Deciding whether you should pay a ransomware or not is a philosophical question until your systems were hit by a ransomware.
The city of Baltimore is now on its fifth week battling a file-locking ransomware variant called RobinHood. It infected around 10,000 computers which prevents residents from obtaining building permits and business licenses including buying or selling homes. This ransomware known as RobinHood has been exploited to blackmail Baltimore’s local government. After a ransomware attack last year that forced Baltimore’s 911 dispatch system to be temporarily shut down over the weekend, city workers are unable to use their government email accounts or conduct routine city business.
This malicious software called RobinHood is powered by “Eternal Blue” a hacking tool developed by the U.S. National Security Agency (NSA) that leaked online in 2017. This ransomware has encrypted key files that renders them unusable until the city pays the unknown attackers 13 bitcoin or approximately US$76,280. But whether the local government pay the ransom or not, there is no guarantee that its files would all be recovered, as many ransomware attacks end with data loss.The said attack also affected hospitals, factories producing vaccines, airports and ATMs. Essential services like police, fire and EMTs have remained operational.
The city mayor of Baltimore, Bernard “Jack” Young, said that Baltimore is open for business although the city has lost millions from slowed payments. Henry Raymond, the City Finance Director, disclosed that some email accounts and phone lines had been restored, though many municipal payment and finance systems had to be operated in manual modes.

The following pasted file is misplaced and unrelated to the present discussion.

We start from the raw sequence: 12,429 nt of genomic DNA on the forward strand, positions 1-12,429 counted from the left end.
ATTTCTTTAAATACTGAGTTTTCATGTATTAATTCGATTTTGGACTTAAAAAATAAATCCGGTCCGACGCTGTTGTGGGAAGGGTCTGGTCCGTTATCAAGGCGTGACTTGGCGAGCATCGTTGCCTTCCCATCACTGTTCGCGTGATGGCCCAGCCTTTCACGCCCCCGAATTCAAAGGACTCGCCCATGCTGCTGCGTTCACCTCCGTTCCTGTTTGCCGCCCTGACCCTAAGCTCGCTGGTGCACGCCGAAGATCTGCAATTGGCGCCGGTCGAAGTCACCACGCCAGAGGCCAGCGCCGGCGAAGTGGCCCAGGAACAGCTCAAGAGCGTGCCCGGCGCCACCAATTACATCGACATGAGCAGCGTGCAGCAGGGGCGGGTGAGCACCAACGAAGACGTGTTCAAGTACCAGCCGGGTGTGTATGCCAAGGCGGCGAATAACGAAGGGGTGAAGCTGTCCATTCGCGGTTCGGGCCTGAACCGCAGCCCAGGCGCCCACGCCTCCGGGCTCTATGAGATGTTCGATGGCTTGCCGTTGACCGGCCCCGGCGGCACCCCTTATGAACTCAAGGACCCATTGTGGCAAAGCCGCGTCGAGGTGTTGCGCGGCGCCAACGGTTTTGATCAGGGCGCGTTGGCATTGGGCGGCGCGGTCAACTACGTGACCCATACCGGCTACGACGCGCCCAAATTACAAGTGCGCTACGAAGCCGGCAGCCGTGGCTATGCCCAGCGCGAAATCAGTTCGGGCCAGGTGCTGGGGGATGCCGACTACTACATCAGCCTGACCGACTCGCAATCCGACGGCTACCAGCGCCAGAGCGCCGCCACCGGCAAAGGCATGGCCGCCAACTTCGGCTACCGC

The local government of Baltimore is now facing problems that includes access to parking and traffic violation databases, which along with some other systems were for the time being dependent on paper documents and manual workarounds. Also, a slow and intensive work process of authenticating and restoring login credentials for around 10,000 city employees is still ongoing and may not be completed until the end of the week.
The FBI specifically advised the city against paying the ransom as it would not reduce cyber security costs, malware virus removal . Baltimore city IT officials, the FBI, and security contractors are currently at work for the malware Virus removal and providing malware protection to the government’s system as a result of the ransomware attack.